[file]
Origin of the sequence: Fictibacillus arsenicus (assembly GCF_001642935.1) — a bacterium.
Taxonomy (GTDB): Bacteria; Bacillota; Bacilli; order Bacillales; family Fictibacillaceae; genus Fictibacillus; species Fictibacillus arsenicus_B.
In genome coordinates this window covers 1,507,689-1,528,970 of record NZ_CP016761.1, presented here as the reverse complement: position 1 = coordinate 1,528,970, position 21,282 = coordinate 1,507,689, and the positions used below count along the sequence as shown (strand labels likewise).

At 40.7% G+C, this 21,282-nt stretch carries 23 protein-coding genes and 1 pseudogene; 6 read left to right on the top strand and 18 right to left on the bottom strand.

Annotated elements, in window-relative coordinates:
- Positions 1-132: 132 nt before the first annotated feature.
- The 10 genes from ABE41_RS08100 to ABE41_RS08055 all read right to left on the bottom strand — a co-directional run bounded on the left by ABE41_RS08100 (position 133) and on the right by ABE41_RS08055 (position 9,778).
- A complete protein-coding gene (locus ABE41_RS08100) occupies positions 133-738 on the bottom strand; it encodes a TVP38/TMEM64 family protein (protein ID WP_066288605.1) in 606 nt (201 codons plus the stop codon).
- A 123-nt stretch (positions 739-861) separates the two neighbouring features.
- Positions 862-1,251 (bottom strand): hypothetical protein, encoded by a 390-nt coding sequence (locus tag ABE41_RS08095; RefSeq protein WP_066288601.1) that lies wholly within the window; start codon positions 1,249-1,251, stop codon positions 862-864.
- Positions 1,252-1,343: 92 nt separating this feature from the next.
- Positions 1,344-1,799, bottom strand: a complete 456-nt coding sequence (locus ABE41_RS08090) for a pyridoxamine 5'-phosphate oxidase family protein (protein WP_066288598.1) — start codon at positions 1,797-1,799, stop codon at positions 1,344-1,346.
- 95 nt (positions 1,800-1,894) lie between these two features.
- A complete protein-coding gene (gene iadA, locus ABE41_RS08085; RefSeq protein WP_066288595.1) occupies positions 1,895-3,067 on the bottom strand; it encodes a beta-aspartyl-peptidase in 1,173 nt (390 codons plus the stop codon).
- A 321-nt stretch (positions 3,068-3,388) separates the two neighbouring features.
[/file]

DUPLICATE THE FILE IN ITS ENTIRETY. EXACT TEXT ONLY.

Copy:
Origin of the sequence: Fictibacillus arsenicus (assembly GCF_001642935.1) — a bacterium.
Taxonomy (GTDB): Bacteria; Bacillota; Bacilli; order Bacillales; family Fictibacillaceae; genus Fictibacillus; species Fictibacillus arsenicus_B.
In genome coordinates this window covers 1,507,689-1,528,970 of record NZ_CP016761.1, presented here as the reverse complement: position 1 = coordinate 1,528,970, position 21,282 = coordinate 1,507,689, and the positions used below count along the sequence as shown (strand labels likewise).

At 40.7% G+C, this 21,282-nt stretch carries 23 protein-coding genes and 1 pseudogene; 6 read left to right on the top strand and 18 right to left on the bottom strand.

Annotated elements, in window-relative coordinates:
- Positions 1-132: 132 nt before the first annotated feature.
- The 10 genes from ABE41_RS08100 to ABE41_RS08055 all read right to left on the bottom strand — a co-directional run bounded on the left by ABE41_RS08100 (position 133) and on the right by ABE41_RS08055 (position 9,778).
- A complete protein-coding gene (locus ABE41_RS08100) occupies positions 133-738 on the bottom strand; it encodes a TVP38/TMEM64 family protein (protein ID WP_066288605.1) in 606 nt (201 codons plus the stop codon).
- A 123-nt stretch (positions 739-861) separates the two neighbouring features.
- Positions 862-1,251 (bottom strand): hypothetical protein, encoded by a 390-nt coding sequence (locus tag ABE41_RS08095; RefSeq protein WP_066288601.1) that lies wholly within the window; start codon positions 1,249-1,251, stop codon positions 862-864.
- Positions 1,252-1,343: 92 nt separating this feature from the next.
- Positions 1,344-1,799, bottom strand: a complete 456-nt coding sequence (locus ABE41_RS08090) for a pyridoxamine 5'-phosphate oxidase family protein (protein WP_066288598.1) — start codon at positions 1,797-1,799, stop codon at positions 1,344-1,346.
- 95 nt (positions 1,800-1,894) lie between these two features.
- A complete protein-coding gene (gene iadA, locus ABE41_RS08085; RefSeq protein WP_066288595.1) occupies positions 1,895-3,067 on the bottom strand; it encodes a beta-aspartyl-peptidase in 1,173 nt (390 codons plus the stop codon).
- A 321-nt stretch (positions 3,068-3,388) separates the two neighbouring features.